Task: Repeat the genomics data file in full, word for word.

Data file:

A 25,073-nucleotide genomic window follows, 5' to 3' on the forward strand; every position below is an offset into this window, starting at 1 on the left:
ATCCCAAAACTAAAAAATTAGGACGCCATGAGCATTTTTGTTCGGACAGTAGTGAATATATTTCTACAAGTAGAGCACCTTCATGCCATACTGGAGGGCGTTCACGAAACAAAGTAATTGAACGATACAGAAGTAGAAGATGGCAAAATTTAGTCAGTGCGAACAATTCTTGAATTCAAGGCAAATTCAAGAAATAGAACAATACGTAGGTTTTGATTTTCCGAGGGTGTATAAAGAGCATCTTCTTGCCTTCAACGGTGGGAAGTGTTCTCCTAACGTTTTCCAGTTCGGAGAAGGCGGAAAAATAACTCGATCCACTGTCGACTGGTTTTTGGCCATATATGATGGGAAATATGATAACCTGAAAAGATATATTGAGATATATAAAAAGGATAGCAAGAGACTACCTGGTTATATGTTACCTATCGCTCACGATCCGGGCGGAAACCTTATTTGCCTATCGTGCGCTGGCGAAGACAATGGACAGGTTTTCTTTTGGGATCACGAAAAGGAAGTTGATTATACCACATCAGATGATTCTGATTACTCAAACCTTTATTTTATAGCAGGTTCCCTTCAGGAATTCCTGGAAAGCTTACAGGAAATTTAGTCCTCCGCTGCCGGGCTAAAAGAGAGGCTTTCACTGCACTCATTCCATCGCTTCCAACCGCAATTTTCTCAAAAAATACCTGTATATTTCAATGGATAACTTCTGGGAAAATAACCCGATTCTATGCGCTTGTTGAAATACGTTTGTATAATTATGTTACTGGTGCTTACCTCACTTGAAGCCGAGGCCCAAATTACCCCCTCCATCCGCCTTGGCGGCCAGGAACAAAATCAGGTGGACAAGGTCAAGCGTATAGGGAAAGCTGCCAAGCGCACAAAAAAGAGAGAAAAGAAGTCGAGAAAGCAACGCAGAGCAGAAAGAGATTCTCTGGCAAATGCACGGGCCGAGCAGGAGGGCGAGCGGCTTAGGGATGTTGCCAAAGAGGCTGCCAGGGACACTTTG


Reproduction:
A 25,073-nucleotide genomic window follows, 5' to 3' on the forward strand; every position below is an offset into this window, starting at 1 on the left:
ATCCCAAAACTAAAAAATTAGGACGCCATGAGCATTTTTGTTCGGACAGTAGTGAATATATTTCTACAAGTAGAGCACCTTCATGCCATACTGGAGGGCGTTCACGAAACAAAGTAATTGAACGATACAGAAGTAGAAGATGGCAAAATTTAGTCAGTGCGAACAATTCTTGAATTCAAGGCAAATTCAAGAAATAGAACAATACGTAGGTTTTGATTTTCCGAGGGTGTATAAAGAGCATCTTCTTGCCTTCAACGGTGGGAAGTGTTCTCCTAACGTTTTCCAGTTCGGAGAAGGCGGAAAAATAACTCGATCCACTGTCGACTGGTTTTTGGCCATATATGATGGGAAATATGATAACCTGAAAAGATATATTGAGATATATAAAAAGGATAGCAAGAGACTACCTGGTTATATGTTACCTATCGCTCACGATCCGGGCGGAAACCTTATTTGCCTATCGTGCGCTGGCGAAGACAATGGACAGGTTTTCTTTTGGGATCACGAAAAGGAAGTTGATTATACCACATCAGATGATTCTGATTACTCAAACCTTTATTTTATAGCAGGTTCCCTTCAGGAATTCCTGGAAAGCTTACAGGAAATTTAGTCCTCCGCTGCCGGGCTAAAAGAGAGGCTTTCACTGCACTCATTCCATCGCTTCCAACCGCAATTTTCTCAAAAAATACCTGTATATTTCAATGGATAACTTCTGGGAAAATAACCCGATTCTATGCGCTTGTTGAAATACGTTTGTATAATTATGTTACTGGTGCTTACCTCACTTGAAGCCGAGGCCCAAATTACCCCCTCCATCCGCCTTGGCGGCCAGGAACAAAATCAGGTGGACAAGGTCAAGCGTATAGGGAAAGCTGCCAAGCGCACAAAAAAGAGAGAAAAGAAGTCGAGAAAGCAACGCAGAGCAGAAAGAGATTCTCTGGCAAATGCACGGGCCGAGCAGGAGGGCGAGCGGCTTAGGGATGTTGCCAAAGAGGCTGCCAGGGACACTTTG